“In Dublins fair city, where
the girls are so pretty
I first set my eyes on
sweet Molly Mallone”
The lyrics above are from the song Molly Malone by the Dubliners, often considered the unofficial hymn of Dublin, which illustrates the life of a young Irish woman named Molly Malone. Experts cannot confirm if Molly was a real person, but her character and tragic life has been articulated over the years through song and story. Her image has also been immortalized on the streets of Dublin by means of a statue located on Grafton Street. So who was this broad and why is her image so deeply embedded into Irish history?
Molly Malone was said to have existed during the 17th century and was a true natural beauty. The daughter of fishmongers, she would wind through Dublin on her route selling “cockles and mussels” amongst other fish. However, it was rumoured that after dark she was a “woman of the night” or a prostitute. Unfortunately this young bell suffered a tragic fate and she was found dead from an unknown type of fever. Malone is a common Irish last name and Molly is often short for Mary or Margaret and thus, the historical figure could have been many women throughout history. However, June 13th 1699 a woman by the name of Molly Malone was documented as dead, so Lord Mayor Ben Briscoe proclaimed June 13th Molly Malone day and had the above mention statue placed on Grafton Street. Now, millions of tourists and locals alike can examine the busty statue of a woman in a low cut dress toting her cart of cockles and mussels to sell. The statue has gained a number of famed nicknames such as the “The Tart with the Cart”, “The Trollop with the Scallops”, and “The Dolly with the Trolley”.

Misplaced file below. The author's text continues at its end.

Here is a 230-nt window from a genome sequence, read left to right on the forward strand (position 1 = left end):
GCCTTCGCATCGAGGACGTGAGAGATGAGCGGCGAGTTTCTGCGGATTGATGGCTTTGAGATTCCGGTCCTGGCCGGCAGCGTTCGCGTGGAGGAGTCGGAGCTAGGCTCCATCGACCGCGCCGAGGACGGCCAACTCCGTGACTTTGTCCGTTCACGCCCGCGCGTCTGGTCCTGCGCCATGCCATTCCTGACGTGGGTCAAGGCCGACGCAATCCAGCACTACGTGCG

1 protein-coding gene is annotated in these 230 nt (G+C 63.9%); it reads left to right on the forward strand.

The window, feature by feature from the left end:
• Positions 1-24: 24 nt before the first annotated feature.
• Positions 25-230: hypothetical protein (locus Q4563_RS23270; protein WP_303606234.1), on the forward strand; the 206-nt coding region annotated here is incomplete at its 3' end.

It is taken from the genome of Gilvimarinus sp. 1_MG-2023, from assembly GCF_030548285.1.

So if you get a chance to travel to the Emerald Isle and are passing through Dublin, checking out the Molly Malone statue is a MUST! It is an interesting part of Irish culture and an experience to remember.